The Campaign

OSHA’s Heat Illness Prevention campaign, launched in 2011, educates employers and workers on the dangers of working in the heat. Through training sessions, outreach events, informational sessions, publications, social media messaging and media appearances, millions of workers and employers have learned how to protect workers from heat. OSHA’s safety message comes down to three key words: Water. Rest. Shade.

Dangers of Working in the Heat

Every year, dozens of workers die and thousands more become ill while working in extreme heat or humid conditions. More than 40 percent of heat-related worker deaths occur in the construction industry, but workers in every field are susceptible. There are a range of heat illnesses and they can affect anyone, regardless of age or physical condition.

Heat-related Illnesses and First Aid

Heat stroke, the most serious form of heat-related illness, happens when the body becomes unable to regulate its core temperature. Sweating stops and the body can no longer rid itself of excess heat.
Symptoms: Signs include confusion, loss of consciousness and seizures.
First Aid: Heat stroke is a medical emergency that may result in death! Call 911 immediately. While waiting for help place the worker in a shady and cool area; loosen clothing and remove outer clothing; fan air on the worker and place cold packs in armpits; wet the worker with cool water; provide fluids (preferably water) as soon as possible and stay with the worker until help arrives.
Heat exhaustion is the body’s response to loss of water and salt from heavy sweating.
Symptoms: Signs include headache, nausea or vomiting, dizziness, weakness, light headedness, irritability, thirst and heavy sweating.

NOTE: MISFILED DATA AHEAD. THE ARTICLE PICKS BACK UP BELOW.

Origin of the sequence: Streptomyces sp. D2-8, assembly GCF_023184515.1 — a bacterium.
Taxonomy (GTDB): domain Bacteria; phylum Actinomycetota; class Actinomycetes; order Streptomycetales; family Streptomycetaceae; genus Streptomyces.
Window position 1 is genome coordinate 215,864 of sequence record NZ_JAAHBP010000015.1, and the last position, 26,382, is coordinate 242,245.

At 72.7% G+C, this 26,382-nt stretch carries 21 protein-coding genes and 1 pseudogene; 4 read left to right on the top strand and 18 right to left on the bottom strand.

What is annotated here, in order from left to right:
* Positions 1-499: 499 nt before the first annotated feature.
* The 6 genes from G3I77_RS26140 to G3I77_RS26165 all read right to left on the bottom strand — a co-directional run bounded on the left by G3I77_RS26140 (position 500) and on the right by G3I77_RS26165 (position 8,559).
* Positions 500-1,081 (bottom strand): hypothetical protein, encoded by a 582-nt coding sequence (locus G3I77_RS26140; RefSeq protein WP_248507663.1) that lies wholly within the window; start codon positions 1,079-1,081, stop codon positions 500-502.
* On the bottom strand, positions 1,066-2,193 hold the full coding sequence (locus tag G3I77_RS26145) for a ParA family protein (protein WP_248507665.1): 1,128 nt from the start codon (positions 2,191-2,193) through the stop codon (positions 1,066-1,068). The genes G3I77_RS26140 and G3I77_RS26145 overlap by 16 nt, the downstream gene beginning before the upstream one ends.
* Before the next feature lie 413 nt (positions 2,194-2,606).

First aid for heat exhaustion includes: have the worker sit or lie down in a cool, shady area; give the worker plenty of water or other cool beverages to drink; cool the worker with cold compresses or ice packs; if symptoms worsen or do not improve within 60 minutes, take the worker to a clinic or emergency room for evaluation; the worker should not return to work that day.
Heat cramps are caused by the loss of body salts and fluid during sweating. Low salt levels in muscles cause painful cramps. Tired muscles—those used for performing the work—are usually the ones most affected by cramps. Cramps may occur during or after working hours.
Symptoms include muscle spasms, pain usually in the abdomen, arms or legs
First aid for heat cramps include: have worker rest in a shady, cool area; worker should drink water or other cool beverages; wait a few hours before allowing the worker to return to strenuous work; have worker seek medical attention if cramps don’t go away.
Heat rash, also known as prickly heat, is skin irritation caused by sweat that does not evaporate from the skin. Heat rash is the most common problem in hot work environments.
Symptoms include clusters of red bumps on the skin, often appearing on the neck, upper chest and in folds of skin.
First aid includes keeping the worker in a cooler, less humid environment when possible and keeping the affected area dry.

Employer Responsibility to Protect Workers

Under OSHA law, employers are responsible for providing workplaces free of known safety hazards. This includes protecting workers from extreme heat. An employer with workers exposed to high temperatures should establish a complete heat illness prevention program.

  • Provide workers with water, rest and shade.
  • Allow new or returning workers to gradually increase workloads and take more frequent breaks as they acclimatize, or build a tolerance for working in the heat.
  • Plan for emergencies and train workers on prevention.
  • Monitor workers for signs of illness.


OSHA’s Occupational Exposure to Heat page explains what employers can do to keep workers safe and what workers need to know – including factors for heat illness, adapting to working in indoor and outdoor heat, protecting workers, recognizing symptoms and first aid training. Also look for heat illness educational and training materials on OSHA’s Publications page.